Embattled Sri Lankan President Gotabaya Rajapaksa has fled the country early on Wednesday, two sources told news agency Reuters, hours before he was due to step down amid widespread protests over his handling of a devastating economic crisis.
President Rajapaksa, his wife and two bodyguards left aboard a Sri Lankan Air Force plane, an immigration official told Reuters.
A government source said he left for the city of Male, the capital of the Maldives. The president would most likely proceed to another Asian country from there, the source said.
The immigration official said authorities could not under law prevent a sitting president from leaving the country.
Rajapaksa was due to step down as president on Wednesday to make way for a unity government, after thousands of protesters stormed his and the prime minister’s official residences on Saturday demanding their ouster.
The president has not been seen in public since Friday. Parliament will elect his replacement on July 20.
The Rajapaksa family, including former Prime Minister Mahinda Rajapaksa, has dominated the politics of the country of 22 million for years and most Sri Lankans blame them for current problems.
The tourism-dependent economy was hammered badly by the Covid-19 pandemic and a fall in remittances from overseas Sri Lankans, while a ban on chemical fertilisers damaged farm output. The ban was later reversed.
The Rajapaksas implemented populist tax cuts in 2019 that affected government finances while shrinking foreign reserves curtailed imports of fuel, food and medicines.
Petrol has been severely rationed and long lines have formed in front of shops selling cooking gas. Headline inflation hit 54.6 per cent last month and the central bank has warned that it could rise to 70% in coming months.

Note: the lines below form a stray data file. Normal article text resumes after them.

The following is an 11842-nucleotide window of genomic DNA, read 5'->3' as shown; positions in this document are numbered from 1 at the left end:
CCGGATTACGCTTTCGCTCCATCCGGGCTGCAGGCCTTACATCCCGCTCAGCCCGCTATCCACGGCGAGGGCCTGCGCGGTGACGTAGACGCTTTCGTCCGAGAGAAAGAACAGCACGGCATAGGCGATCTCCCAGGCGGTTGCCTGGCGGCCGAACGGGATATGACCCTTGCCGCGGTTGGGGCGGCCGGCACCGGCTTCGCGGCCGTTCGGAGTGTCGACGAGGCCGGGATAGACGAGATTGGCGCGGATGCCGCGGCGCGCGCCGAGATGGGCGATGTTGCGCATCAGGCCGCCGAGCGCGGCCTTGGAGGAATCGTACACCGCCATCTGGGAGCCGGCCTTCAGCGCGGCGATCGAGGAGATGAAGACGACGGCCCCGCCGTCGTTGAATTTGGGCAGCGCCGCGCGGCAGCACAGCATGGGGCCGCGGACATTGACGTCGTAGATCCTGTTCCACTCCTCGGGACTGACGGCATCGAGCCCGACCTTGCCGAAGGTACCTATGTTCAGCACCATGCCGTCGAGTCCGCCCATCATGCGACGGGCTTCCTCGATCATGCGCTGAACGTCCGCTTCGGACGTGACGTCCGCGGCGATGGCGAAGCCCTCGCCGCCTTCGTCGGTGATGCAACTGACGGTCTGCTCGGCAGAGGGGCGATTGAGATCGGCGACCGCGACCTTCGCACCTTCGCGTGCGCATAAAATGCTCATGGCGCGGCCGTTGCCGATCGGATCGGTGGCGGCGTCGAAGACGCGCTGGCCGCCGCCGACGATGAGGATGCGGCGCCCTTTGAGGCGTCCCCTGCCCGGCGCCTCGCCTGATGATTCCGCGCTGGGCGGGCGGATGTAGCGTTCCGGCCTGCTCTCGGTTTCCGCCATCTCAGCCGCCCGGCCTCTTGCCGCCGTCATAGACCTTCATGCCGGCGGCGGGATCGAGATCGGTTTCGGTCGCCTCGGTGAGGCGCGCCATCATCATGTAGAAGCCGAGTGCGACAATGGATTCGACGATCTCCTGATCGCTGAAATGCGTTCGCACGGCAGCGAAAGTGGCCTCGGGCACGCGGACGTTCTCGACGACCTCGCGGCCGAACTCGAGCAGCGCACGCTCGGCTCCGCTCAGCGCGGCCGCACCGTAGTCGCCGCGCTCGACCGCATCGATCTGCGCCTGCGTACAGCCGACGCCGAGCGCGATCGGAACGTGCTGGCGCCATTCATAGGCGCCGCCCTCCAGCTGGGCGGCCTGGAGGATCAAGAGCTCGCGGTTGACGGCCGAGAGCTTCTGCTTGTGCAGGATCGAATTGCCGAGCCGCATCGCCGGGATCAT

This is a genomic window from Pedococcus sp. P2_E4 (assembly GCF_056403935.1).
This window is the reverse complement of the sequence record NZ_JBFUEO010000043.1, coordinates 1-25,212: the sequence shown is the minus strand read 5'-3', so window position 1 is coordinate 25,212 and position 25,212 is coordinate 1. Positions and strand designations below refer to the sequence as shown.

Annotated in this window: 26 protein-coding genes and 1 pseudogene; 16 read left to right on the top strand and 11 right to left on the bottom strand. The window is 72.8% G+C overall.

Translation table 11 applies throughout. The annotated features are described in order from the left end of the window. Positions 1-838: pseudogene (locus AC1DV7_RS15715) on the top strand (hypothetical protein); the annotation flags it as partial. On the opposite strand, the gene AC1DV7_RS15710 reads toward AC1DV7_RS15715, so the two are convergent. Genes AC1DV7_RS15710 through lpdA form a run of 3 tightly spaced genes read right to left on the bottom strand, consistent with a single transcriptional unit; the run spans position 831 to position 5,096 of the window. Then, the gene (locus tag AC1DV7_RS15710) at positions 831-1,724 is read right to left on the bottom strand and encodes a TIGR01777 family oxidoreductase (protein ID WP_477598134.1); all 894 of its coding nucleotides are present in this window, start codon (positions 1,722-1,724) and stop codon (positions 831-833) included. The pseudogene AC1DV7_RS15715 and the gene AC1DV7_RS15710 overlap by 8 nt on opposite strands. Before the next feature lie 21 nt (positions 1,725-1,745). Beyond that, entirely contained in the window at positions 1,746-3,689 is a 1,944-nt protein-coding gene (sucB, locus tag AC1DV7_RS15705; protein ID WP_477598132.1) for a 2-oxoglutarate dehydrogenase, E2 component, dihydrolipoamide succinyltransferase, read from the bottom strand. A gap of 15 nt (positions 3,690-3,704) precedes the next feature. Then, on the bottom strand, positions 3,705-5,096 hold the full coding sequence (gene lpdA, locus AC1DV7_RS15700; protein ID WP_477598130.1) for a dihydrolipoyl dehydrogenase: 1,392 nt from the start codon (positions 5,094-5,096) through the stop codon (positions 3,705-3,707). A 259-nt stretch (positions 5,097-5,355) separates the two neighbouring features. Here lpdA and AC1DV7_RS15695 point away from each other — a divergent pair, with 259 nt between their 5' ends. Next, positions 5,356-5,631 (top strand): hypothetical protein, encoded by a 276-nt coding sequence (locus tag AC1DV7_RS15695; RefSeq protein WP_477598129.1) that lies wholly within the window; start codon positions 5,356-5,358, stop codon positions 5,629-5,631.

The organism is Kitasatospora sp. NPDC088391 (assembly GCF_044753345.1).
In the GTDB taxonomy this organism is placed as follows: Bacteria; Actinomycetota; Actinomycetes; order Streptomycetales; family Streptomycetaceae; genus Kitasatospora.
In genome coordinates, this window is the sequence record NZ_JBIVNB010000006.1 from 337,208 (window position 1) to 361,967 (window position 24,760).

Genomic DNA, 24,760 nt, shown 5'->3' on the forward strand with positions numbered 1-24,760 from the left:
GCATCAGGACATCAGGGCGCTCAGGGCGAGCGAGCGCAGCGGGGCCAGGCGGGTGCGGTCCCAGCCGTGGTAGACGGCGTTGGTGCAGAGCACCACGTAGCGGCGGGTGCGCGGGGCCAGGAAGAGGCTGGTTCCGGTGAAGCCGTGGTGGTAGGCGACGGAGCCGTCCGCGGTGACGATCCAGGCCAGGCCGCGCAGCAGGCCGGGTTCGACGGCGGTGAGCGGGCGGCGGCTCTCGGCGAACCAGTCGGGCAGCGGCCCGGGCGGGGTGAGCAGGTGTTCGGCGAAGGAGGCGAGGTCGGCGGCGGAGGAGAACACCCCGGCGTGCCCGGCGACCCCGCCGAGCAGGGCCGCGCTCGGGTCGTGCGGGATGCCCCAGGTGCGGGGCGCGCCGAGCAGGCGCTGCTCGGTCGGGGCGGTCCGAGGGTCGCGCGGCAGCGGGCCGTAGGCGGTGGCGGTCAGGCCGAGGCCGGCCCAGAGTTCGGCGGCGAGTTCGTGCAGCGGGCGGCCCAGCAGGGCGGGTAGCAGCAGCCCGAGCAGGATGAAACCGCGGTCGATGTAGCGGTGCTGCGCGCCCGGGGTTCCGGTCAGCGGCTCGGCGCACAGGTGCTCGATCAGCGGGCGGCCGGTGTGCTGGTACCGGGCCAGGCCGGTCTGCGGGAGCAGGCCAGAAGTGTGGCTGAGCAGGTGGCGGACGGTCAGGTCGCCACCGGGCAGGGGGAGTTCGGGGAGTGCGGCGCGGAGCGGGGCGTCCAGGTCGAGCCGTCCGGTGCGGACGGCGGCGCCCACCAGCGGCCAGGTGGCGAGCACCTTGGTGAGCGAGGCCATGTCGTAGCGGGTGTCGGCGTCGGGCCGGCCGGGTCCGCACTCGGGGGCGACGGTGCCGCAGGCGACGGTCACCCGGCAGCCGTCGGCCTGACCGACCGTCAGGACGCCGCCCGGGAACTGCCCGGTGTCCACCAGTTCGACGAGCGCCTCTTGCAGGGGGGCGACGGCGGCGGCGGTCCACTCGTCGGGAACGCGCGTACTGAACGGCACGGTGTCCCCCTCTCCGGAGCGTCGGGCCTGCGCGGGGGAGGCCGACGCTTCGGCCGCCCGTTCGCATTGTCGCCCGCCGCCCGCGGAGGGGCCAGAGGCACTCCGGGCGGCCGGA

Mahinda Rajapaksa, the president’s brother, resigned as prime minister in May after protests against the family turned violent. He remained in hiding at a military base in the east of the country for some days before returning to Colombo.
In May, the Rajapaksa government appointed Mohammed Nasheed, the speaker of the Maldives parliament and a former president, to help coordinate foreign assistance for crisis-hit Sri Lanka.
The same month, Nasheed publicly denied allegations that he was helping Mahinda Rajapaksa secure safe haven in the Maldives.
The protests against the Sri Lankan government have simmered since May, but erupted afresh last Saturday when hundreds of thousands of people surged into Colombo and occupied key government buildings and residences.
On Tuesday, immigration officials prevented another of the president’s brothers, former finance minister Basil Rajapaksa, from flying out of the country.
It was not clear where Basil Rajapaksa, who also holds US citizenship, was trying to go. He resigned as finance minister in early April amid heavy street protests against fuel and food shortages, and quit his seat in parliament in June.